Around that same time, the oldest surviving teen magazine — Seventeen — was undergoing some radical changes, led by editor Atoosa Rubenstein.
In the early 2000s, Rubenstein launched a religion section, a first for the magazine. Where competitors led their coverage with celebrity profiles and beauty shots, she fought to add a new section called Inner Girl.
“Inner Girl was all about your relationship with yourself, your internal dialogue and self-esteem,” says Rubenstein. “And when you say self-esteem, the suggestion is that self-esteem is low.” She saw the new section as “food for the soul.”
Even earlier, in 1998, when she was at Cosmogirl, Rubenstein had launched a politics series called Cosmo 2024, named for the year when one of the magazine’s oldest readers could theoretically be elected the first female president.
Rubenstein and future Seventeen editor Ann Shoket interviewed leaders like Madeleine Albright, Barbara Walters and, yes, Donald Trump about their paths to professional success. The final package, a collection of advice and essays on success and career-building, fit the promise in CosmoGirl’s tagline: “Born to lead.”
But CosmoGirl folded in 2008, as magazines across all genres struggled to meet teens where they were: online. As more and more once-iconic titles disappear — most recently, Condé Nast announced that Self would cease print publication entirely — Teen Vogue has embraced its online audience.
The magazine launched in 2003, targeted at “an audience of sophisticated young women who wanted to see fashion,” according to then-editor Amy Astley. But it quickly ran into some snags: controversy around photoshopped fashion spreads, a lack of diversity in the models and profile subjects — and shrinking subscriber numbers. Readers saw skinnier and skinnier volumes arriving in their mailboxes. Soon, the leadership knew, fashion features alone wouldn’t sustain the brand much longer than recently axed counterparts such as CosmoGirl and Teen People.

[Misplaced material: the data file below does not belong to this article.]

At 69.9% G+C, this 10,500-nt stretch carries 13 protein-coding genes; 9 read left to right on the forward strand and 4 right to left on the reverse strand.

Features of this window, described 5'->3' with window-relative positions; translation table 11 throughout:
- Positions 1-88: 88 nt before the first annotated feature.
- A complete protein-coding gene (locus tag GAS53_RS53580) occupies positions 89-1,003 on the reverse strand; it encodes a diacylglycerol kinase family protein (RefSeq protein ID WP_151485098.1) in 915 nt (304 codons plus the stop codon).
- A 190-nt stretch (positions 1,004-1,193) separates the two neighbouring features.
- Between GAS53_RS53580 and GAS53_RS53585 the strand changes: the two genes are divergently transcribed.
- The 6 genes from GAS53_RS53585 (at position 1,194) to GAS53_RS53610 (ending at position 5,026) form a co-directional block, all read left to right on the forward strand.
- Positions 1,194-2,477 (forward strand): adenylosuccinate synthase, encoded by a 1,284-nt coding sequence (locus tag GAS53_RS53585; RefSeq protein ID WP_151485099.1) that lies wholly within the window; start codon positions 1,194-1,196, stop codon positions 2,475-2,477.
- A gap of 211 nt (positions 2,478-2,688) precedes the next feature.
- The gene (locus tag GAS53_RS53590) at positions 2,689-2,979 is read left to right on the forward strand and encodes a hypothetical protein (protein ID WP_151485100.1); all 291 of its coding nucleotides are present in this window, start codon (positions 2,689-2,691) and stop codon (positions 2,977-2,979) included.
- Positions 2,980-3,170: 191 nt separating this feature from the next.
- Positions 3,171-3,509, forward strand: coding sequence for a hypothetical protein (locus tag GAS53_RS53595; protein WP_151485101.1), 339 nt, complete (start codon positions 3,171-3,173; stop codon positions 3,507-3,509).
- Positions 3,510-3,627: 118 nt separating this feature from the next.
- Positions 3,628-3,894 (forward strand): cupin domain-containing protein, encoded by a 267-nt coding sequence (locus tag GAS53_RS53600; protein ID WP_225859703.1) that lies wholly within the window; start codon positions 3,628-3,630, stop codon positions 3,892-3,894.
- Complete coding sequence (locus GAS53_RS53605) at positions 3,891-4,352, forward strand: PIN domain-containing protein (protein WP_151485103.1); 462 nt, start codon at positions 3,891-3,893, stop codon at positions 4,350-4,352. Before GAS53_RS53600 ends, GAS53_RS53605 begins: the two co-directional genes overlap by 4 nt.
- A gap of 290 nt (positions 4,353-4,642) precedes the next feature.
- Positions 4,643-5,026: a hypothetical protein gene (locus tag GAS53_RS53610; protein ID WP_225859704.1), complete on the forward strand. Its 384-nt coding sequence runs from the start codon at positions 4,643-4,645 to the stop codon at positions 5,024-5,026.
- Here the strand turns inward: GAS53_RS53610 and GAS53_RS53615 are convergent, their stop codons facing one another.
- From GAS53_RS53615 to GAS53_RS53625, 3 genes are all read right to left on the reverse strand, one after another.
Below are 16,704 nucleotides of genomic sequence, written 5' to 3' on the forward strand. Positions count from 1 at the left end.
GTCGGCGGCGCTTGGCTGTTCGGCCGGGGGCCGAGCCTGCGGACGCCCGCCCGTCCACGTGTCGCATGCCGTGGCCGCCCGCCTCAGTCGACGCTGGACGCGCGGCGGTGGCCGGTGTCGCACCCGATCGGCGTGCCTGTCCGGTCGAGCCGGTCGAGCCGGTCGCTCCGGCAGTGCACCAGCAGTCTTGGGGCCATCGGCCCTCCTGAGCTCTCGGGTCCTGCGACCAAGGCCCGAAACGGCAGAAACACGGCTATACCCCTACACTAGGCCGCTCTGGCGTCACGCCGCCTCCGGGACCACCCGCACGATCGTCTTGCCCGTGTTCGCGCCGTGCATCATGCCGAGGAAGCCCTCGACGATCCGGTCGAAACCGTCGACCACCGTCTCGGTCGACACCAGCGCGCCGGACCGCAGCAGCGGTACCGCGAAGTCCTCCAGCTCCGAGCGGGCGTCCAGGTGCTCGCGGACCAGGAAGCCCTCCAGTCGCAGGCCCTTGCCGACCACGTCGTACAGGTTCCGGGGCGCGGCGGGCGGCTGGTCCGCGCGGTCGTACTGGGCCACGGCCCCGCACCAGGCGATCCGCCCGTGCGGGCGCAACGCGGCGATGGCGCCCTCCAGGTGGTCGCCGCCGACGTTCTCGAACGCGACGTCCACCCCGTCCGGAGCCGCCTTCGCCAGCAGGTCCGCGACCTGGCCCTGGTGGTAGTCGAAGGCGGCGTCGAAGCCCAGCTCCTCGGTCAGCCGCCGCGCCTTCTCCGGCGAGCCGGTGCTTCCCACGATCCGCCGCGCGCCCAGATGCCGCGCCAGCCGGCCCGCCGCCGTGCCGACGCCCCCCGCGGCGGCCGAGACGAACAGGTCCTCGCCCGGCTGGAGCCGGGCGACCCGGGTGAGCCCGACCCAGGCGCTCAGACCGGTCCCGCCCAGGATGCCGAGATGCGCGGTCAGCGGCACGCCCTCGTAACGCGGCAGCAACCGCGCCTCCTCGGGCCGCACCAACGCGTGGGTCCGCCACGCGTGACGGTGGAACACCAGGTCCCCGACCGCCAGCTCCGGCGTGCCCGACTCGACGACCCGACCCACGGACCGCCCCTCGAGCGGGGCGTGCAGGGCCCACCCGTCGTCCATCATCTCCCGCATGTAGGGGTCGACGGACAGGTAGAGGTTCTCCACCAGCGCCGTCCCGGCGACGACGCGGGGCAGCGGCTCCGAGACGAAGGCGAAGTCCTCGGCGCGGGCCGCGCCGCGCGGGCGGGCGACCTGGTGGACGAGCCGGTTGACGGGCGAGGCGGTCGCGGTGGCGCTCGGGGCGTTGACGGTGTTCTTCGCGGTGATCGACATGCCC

Rather than shutter the magazine entirely, Condé Nast looked to digital talent like Welteroth and Teen Vogue digital director Phillip Picardi to revamp the magazine’s website.
Picardi described his vision when he first interviewed for the job of digital director with Vogue editor Anna Wintour: more news, concentrating on coverage that could stretch Teenvogue.com’s reach beyond teens.
And in fact, between April 2015 and March 2017, Teenvogue.com’s traffic has grown 226 percent, says a Condé Nast spokesperson. As of March, politics is the most popular section on the website. And even before Duca’s piece went viral, more people than ever before had visited to read stories outside the stereotypical teen-mag genre.
The print edition, meanwhile, is no longer monthly. Instead, it’s a “quarterly journal,” still with glossy ads and perfume samples, but in a smaller, palm-size edition. December’s cover lines — “Smart Girls! Speak UP!” “featuring Zendaya and Michelle Obama” — evoke CosmoGirl’s “born to lead.”
So when Holley thinks about her time at teen magazines and their history, from Elle Girl to Jane, and now to Teen Vogue, she thinks about her 8-year-old son’s friend Fiona. Fiona loves lip gloss, but she can also ride backward on a surfboard. At the Women’s March on Washington in January 2017, she held her own protest sign.
Girls like Fiona don’t need just any magazine, Holley says. They need a guide to womanhood that doesn’t preach or condescend but instead educates and uplifts — and, most important, reflects the girls who are reading it.
Teen magazines today “are introducing girls to feminism that isn’t bra-burning, which is also cool,” she says. “But you can be feminine and a feminist.”